4. Interact with stakeholders to get their advice and counsel on issues of mutual concern.
  5. Interact in a way that contributes to society where organizations and stakeholders are aware of their mutual dependencies and act together for the greater good.

Dialogue is Hard

Achieving mutuality through dialogue is difficult but is necessary if organizations are to engage their stakeholders, many of whom may be hostile to the organization.

However, people either have a tendency to take control by asserting their own viewpoint and not asking others about theirs, or they give up control where they give in because they think the other person is wrong and is not worth engaging with further.

In both cases the outcome is that we believe we are right and the other person is wrong. This leads to, among other things, miscommunication and little commitment.

The spirit of dialogue

Communication practitioners can help their organizations understand that engaging with stakeholders means having the communication skills needed to practice dialogue and to achieve mutuality. Key among these are reflection, inquiry and advocacy.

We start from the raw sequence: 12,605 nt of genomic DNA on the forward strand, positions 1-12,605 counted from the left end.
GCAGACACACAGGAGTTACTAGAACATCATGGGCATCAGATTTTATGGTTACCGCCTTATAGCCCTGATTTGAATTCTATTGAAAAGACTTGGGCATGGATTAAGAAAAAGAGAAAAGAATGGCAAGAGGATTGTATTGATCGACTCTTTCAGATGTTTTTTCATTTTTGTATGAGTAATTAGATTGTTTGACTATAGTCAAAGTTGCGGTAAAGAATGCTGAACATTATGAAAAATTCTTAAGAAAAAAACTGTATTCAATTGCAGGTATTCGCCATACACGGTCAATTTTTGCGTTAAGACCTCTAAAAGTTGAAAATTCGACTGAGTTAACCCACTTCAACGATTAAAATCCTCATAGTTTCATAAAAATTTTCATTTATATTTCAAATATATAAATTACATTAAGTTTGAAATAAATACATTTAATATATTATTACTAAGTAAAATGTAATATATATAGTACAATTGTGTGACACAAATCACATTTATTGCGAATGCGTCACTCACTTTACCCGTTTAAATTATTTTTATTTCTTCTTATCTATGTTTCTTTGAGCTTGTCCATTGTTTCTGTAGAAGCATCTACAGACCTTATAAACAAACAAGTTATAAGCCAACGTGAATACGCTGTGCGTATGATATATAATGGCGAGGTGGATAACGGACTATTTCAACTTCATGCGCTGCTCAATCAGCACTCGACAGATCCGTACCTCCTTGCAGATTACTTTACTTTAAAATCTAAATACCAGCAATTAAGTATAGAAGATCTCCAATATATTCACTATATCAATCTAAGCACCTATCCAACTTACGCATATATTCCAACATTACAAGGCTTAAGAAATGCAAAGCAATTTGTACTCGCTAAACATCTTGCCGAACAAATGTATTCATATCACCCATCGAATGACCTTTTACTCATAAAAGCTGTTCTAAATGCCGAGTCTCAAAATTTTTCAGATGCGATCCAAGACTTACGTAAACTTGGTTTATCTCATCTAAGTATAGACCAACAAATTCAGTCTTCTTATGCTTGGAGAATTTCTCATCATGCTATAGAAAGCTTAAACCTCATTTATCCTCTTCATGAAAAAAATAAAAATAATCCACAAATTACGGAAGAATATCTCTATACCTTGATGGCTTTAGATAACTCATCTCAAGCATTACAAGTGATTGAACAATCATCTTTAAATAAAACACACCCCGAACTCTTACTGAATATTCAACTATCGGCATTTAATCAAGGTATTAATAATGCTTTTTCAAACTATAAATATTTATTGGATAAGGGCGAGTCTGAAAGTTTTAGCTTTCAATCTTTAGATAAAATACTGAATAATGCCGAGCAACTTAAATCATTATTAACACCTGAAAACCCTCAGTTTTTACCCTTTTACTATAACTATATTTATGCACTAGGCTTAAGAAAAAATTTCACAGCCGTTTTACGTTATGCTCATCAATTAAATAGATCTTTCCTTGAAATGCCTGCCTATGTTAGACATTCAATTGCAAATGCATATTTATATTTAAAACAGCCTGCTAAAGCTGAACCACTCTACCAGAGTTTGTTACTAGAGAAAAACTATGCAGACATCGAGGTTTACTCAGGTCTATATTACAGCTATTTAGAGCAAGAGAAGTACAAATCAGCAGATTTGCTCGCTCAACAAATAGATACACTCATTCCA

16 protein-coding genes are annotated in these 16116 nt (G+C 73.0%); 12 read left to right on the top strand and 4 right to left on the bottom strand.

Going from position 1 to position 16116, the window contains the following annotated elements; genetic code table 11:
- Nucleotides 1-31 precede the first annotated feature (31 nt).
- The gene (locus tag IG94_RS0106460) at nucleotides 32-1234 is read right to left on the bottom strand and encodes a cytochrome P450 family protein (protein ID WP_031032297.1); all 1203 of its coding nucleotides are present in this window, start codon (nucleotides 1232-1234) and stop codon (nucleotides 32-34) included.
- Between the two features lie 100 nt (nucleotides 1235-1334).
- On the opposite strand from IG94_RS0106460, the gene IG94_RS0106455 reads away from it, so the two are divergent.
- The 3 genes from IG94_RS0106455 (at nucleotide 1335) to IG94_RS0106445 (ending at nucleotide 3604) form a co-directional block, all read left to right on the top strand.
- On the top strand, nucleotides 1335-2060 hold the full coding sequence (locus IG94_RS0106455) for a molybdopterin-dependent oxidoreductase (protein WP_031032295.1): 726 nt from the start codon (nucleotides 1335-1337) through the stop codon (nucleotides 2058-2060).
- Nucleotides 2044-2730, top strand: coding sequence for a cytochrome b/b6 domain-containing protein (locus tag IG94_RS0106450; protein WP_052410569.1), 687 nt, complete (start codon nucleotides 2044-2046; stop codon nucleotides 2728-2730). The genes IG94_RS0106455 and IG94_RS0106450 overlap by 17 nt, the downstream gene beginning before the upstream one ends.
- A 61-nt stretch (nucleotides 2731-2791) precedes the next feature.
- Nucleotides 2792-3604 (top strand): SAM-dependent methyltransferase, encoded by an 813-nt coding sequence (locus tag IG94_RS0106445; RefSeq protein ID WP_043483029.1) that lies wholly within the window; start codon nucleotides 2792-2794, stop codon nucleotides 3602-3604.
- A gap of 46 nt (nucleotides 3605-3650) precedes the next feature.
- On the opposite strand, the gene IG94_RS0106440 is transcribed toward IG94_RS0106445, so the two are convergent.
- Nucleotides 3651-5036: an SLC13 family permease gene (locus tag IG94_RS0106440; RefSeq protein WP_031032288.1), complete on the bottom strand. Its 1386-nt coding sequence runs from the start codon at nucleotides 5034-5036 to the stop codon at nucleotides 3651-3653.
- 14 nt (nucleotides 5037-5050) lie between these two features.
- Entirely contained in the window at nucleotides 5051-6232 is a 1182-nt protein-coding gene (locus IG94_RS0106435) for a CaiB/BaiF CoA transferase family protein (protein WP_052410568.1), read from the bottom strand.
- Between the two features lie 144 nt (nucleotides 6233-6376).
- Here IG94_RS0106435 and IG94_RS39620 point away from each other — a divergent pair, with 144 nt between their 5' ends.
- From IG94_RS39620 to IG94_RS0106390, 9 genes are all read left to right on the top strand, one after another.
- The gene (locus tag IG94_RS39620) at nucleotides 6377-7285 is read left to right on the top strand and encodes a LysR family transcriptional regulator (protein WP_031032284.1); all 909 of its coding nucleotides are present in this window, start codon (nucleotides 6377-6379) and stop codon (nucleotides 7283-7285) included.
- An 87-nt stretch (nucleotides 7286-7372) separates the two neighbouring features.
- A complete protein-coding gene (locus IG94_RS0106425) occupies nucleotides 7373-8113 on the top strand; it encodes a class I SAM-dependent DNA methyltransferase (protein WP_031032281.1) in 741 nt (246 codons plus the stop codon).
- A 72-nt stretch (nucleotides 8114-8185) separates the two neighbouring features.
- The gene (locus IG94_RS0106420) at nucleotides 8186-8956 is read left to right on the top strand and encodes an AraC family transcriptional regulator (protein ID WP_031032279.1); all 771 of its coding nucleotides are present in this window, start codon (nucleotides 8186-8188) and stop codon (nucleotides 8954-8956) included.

• Reflection is an internally focused skill where agents are more aware of their own thinking and reasoning processes.
  • Inquiry engages the two parties in a communication process in a joint learning process. Here the objective is to understand the thinking and reasoning processes of the other.
  • Advocacy is the process of communicating one’s own thinking and reasoning in a manner that makes them visible for others. From an organizational learning perspective, the advocacy role is perhaps more in the spirit of dialogue because the communicating parties want to learn from each other and each recognizes that the other party has valid interests that must be respected.

These skills can be learned, and the investment is worth it.  Organizations that practice mutuality or have the concept of mutuality as their over-riding operating principle are more likely to relate better with their stakeholders and thus are more likely to achieve engagement by those same stakeholders. 


Argyris, C. and D.A. Schön.  1978.  Organizational Learning: A Theory of Action Perspective.  Reading, MA: Addison-Wesley Publishing Company.

Hagerty, B. M. K., Lynch-Sauer, J., Patusky, K. L. and M. Bouwsema (1993). An Emerging Theory of Human Relatedness, Journal of Nursing Scholarship, 25, 4, 291-96.

ISO. (2010). Guidance on social responsibility. International StandardISO/DIS 26000. Geneva: International Organisation for Standardisation.

Taylor, M. & M. L. Kent (2014) Dialogic Engagement: Clarifying Foundational Concepts, Journal of Public Relations Research, 26:5, 384-398, DOI:10.1080/1062726X.2014.956106

This article is first published in Communication for Leaders No. 2 - 2016.

Communication for Leaders is a Science Communication Magazine published by Centre for Corporate Communication and Department of Communication and Culture at BI Norwegian Business School.

Published 9. January 2017